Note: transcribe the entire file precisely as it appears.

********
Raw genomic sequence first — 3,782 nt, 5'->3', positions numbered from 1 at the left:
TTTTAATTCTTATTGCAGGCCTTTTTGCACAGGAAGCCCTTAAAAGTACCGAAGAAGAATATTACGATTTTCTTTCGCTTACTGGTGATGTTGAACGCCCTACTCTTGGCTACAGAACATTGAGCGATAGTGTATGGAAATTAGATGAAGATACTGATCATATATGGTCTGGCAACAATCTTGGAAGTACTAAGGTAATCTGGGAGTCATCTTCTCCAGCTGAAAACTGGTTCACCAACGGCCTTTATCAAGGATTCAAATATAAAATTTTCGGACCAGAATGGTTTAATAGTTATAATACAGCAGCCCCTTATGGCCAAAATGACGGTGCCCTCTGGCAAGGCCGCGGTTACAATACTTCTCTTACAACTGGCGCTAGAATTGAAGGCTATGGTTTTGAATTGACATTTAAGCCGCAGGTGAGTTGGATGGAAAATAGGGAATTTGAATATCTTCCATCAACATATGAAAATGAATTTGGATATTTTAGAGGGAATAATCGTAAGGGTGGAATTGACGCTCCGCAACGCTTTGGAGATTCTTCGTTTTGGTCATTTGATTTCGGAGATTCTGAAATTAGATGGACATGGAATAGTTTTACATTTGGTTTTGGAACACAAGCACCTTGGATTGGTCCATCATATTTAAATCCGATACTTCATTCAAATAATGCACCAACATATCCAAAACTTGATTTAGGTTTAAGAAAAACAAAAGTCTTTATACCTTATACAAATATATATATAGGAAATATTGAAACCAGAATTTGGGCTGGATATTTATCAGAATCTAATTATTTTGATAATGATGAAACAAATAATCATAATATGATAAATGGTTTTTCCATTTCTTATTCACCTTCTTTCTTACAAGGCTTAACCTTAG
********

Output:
Raw genomic sequence first — 3,782 nt, 5'->3', positions numbered from 1 at the left:
TTTTAATTCTTATTGCAGGCCTTTTTGCACAGGAAGCCCTTAAAAGTACCGAAGAAGAATATTACGATTTTCTTTCGCTTACTGGTGATGTTGAACGCCCTACTCTTGGCTACAGAACATTGAGCGATAGTGTATGGAAATTAGATGAAGATACTGATCATATATGGTCTGGCAACAATCTTGGAAGTACTAAGGTAATCTGGGAGTCATCTTCTCCAGCTGAAAACTGGTTCACCAACGGCCTTTATCAAGGATTCAAATATAAAATTTTCGGACCAGAATGGTTTAATAGTTATAATACAGCAGCCCCTTATGGCCAAAATGACGGTGCCCTCTGGCAAGGCCGCGGTTACAATACTTCTCTTACAACTGGCGCTAGAATTGAAGGCTATGGTTTTGAATTGACATTTAAGCCGCAGGTGAGTTGGATGGAAAATAGGGAATTTGAATATCTTCCATCAACATATGAAAATGAATTTGGATATTTTAGAGGGAATAATCGTAAGGGTGGAATTGACGCTCCGCAACGCTTTGGAGATTCTTCGTTTTGGTCATTTGATTTCGGAGATTCTGAAATTAGATGGACATGGAATAGTTTTACATTTGGTTTTGGAACACAAGCACCTTGGATTGGTCCATCATATTTAAATCCGATACTTCATTCAAATAATGCACCAACATATCCAAAACTTGATTTAGGTTTAAGAAAAACAAAAGTCTTTATACCTTATACAAATATATATATAGGAAATATTGAAACCAGAATTTGGGCTGGATATTTATCAGAATCTAATTATTTTGATAATGATGAAACAAATAATCATAATATGATAAATGGTTTTTCCATTTCTTATTCACCTTCTTTCTTACAAGGCTTAACCTTAG